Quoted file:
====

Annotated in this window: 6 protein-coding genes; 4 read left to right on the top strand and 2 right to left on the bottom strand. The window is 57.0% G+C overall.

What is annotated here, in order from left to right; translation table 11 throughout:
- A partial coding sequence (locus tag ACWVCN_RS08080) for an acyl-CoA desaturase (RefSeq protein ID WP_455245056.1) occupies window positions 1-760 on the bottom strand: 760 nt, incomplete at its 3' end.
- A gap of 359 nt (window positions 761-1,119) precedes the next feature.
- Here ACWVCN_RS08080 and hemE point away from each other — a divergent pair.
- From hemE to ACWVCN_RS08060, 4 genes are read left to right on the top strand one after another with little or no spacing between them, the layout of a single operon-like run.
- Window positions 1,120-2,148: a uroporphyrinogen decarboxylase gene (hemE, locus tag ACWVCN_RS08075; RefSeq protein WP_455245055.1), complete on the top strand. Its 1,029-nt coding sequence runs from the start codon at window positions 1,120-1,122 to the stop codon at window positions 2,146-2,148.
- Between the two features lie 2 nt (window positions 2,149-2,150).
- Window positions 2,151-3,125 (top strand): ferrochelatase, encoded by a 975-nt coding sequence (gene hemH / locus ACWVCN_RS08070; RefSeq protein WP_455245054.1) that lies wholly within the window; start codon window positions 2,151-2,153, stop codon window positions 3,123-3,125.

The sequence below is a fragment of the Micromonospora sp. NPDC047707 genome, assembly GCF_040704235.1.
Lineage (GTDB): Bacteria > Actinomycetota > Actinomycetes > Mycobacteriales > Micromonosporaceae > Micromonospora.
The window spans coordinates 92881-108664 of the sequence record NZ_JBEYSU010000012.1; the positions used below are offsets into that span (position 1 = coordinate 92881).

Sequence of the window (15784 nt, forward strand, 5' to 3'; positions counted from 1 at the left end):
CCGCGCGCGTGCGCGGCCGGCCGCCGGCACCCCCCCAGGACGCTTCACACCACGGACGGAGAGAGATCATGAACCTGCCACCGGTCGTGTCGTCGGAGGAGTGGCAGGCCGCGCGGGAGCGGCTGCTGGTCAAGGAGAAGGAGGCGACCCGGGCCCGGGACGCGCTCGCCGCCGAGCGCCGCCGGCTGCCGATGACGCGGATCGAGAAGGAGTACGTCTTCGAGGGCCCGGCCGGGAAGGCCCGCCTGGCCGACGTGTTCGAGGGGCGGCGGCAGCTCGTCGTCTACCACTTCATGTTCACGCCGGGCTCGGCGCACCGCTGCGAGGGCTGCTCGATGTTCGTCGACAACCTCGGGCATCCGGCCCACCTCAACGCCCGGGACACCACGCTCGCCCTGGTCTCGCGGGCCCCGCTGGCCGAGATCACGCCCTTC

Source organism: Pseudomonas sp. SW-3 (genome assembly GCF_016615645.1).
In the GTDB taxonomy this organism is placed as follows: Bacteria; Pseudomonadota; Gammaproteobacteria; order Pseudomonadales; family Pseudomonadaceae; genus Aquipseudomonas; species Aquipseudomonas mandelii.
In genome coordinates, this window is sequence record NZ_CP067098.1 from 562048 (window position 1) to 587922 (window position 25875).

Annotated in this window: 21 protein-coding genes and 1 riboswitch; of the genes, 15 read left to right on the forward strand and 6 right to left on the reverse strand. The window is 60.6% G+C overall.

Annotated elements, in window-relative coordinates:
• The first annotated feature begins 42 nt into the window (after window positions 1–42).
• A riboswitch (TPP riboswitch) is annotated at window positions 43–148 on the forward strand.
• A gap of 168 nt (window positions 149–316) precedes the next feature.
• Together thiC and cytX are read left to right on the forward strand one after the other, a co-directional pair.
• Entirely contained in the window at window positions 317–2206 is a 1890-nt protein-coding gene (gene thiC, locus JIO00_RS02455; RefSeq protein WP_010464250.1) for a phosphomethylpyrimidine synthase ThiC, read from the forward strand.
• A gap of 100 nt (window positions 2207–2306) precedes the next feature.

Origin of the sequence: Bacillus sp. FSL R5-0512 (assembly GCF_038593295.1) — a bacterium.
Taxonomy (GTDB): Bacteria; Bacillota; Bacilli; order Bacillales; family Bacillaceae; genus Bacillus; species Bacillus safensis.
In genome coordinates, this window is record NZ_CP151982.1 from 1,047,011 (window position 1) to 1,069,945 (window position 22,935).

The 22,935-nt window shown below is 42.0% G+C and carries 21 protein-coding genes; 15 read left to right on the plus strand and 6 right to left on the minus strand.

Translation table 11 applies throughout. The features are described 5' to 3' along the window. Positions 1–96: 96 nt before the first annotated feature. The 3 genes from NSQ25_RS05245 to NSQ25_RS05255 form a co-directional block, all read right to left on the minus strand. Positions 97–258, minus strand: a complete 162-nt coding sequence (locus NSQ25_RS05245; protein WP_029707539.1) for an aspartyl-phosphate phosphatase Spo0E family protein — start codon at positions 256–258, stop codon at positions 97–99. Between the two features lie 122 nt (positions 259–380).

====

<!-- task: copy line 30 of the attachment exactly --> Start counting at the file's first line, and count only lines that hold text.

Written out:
Translation table 11 applies throughout. The features are described 5' to 3' along the window. Positions 1–96: 96 nt before the first annotated feature. The 3 genes from NSQ25_RS05245 to NSQ25_RS05255 form a co-directional block, all read right to left on the minus strand. Positions 97–258, minus strand: a complete 162-nt coding sequence (locus NSQ25_RS05245; protein WP_029707539.1) for an aspartyl-phosphate phosphatase Spo0E family protein — start codon at positions 256–258, stop codon at positions 97–99. Between the two features lie 122 nt (positions 259–380).